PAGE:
The Futuro House was designed in 1968 by Finnish architect Matti Suuronen. It was commissioned as a "holiday house" or vacation home and as it would be used in a mountainside setting, the structure needed to be easy to transport to the site, low maintenance, quick to heat and shed snow easily. Suuronen has often cited mathematics and not the utopian ideals of the then emerging space age as the inspiration for the Futuro. Having tried several similar forms, eventually it was the perfectly 2:1 proportioned ellipse he settled upon for the form for both its structural and aesthetic potential. Attempting to remove the idea of ‘design’ from the Futuro, the ellipse was to be repeated as frequently as possible throughout the structure - finding its form in windows, doorways, handles, light apertures, and various other nuances. The contract for production with given to a Helsinki based company called Polykem, and the first prototype was built in early 1968 although only when the third one was manufactured was the name “Futuro” born. Interior specifications varied as each one could be purchased either as just a shell, or with various modular interior elements. The most commonly accepted interior specification is of an entrance hall, bathroom, kitchenette, living area with open fireplace and six seat-bed’s, and a bedroom/dressing room. The Futuro’s own worldwide popularity was due initially to it being exhibited in London in 1968 as part of the FinnFocus fair, however its success was short lived and by the mid 1970s the house was taken off the market. From the beginning it had been met with some public hostility. The first Futuro that was erected near Lake Puulavesi in Finland elicited public protest because it looked too unnatural for the rustic environment. In the United States Futuro houses were banned from many municipalities by zoning regulations. Banks were reluctant to finance them and some were even vandalised.The oil crisis of 1973 tripled gasoline prices and made manufacture of plastic extremely expensive. It is estimated that today around 60 of the original Futuro homes survive, owned mostly by private individuals however the prototype (serial number 000) is in the collection of Museum Boijmans Van Beuningen in Rotterdam, The Netherlands.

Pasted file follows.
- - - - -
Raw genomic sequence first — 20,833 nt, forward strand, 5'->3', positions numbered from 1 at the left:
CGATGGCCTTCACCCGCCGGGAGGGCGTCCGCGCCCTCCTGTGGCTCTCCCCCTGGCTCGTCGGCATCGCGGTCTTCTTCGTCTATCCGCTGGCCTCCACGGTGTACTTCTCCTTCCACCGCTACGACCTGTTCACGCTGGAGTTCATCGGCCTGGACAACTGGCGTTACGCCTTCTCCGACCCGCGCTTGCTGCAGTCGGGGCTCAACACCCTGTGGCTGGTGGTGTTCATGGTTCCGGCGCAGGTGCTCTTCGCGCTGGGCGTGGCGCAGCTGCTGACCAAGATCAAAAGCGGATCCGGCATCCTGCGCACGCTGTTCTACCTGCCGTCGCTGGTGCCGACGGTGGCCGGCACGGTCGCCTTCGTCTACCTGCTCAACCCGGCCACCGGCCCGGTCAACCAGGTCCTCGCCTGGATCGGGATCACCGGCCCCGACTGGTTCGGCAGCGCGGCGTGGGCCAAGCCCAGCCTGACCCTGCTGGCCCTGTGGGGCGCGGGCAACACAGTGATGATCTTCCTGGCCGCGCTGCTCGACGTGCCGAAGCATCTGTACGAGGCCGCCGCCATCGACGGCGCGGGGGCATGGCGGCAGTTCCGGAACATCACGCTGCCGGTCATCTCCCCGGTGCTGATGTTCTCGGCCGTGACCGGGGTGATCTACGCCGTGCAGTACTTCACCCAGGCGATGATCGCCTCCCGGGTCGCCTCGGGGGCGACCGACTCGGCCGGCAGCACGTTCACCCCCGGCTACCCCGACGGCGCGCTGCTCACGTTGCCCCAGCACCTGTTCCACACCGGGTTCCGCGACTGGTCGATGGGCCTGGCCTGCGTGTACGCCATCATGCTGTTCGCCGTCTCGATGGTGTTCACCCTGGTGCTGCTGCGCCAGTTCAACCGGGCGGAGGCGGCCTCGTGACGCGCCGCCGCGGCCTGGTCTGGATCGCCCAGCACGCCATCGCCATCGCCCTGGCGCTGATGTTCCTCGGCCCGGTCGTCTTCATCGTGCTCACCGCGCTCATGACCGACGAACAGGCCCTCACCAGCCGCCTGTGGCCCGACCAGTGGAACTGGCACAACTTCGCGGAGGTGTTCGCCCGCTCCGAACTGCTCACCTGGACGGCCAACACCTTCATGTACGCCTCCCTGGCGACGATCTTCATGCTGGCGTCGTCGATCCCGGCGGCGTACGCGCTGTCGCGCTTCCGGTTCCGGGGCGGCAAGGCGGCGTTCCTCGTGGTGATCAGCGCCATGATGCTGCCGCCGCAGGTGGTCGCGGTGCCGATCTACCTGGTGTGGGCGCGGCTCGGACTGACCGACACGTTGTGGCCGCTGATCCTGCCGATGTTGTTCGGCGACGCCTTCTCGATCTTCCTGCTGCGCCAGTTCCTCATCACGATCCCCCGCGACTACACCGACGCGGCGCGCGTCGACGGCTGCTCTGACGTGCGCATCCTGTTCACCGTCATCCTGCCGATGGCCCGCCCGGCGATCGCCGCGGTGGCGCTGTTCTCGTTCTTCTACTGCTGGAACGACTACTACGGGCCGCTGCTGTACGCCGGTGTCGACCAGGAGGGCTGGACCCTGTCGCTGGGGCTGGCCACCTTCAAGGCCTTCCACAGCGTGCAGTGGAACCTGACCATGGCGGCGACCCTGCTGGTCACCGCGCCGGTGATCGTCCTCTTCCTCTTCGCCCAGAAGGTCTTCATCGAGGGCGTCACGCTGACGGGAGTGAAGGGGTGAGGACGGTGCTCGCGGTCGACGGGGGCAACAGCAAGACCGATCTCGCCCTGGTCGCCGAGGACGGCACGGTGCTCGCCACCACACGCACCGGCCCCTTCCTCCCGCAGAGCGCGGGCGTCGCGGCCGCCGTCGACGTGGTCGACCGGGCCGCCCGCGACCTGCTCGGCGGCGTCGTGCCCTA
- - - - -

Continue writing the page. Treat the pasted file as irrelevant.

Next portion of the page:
Futuro number 22 was purchased in South Africa in April 2013 by Artist Craig Barnes and shipped 12,000 miles to the UK for restoration. We were contacted by Craig to assist in the refurbishment project and together we identified a vacant agricultural building in rural Herefordshire as being the ideal base as its dimensions were just sufficient to fit a fully constructed Futuro house in. During the refurbishment works we researched the most appropriate refurbishment techniques and assisted in locating missing components across the world which could be purchased and restored or copied and returned to their owners. We also provided Craig with a general project management role which involved the integration of several local artisan companies, from glass fibre specialists to steel frame fabrication, perspex window suppliers and finally the paint restoration and spraying. Alongside the refurbishment work we provided CAD drawings and 3D visualisations to assist Craig in finding a first UK home for the Futuro. In October 2014 the Futuro was lifted onto its bespoke stillage on an articulated lorry in readiness for its first landing. For details of the first landing please refer to the Matt’s Gallery project. The refurbishment process and details of the first UK landing of the Futuro was featured on Channel 4’s Amazing Spaces.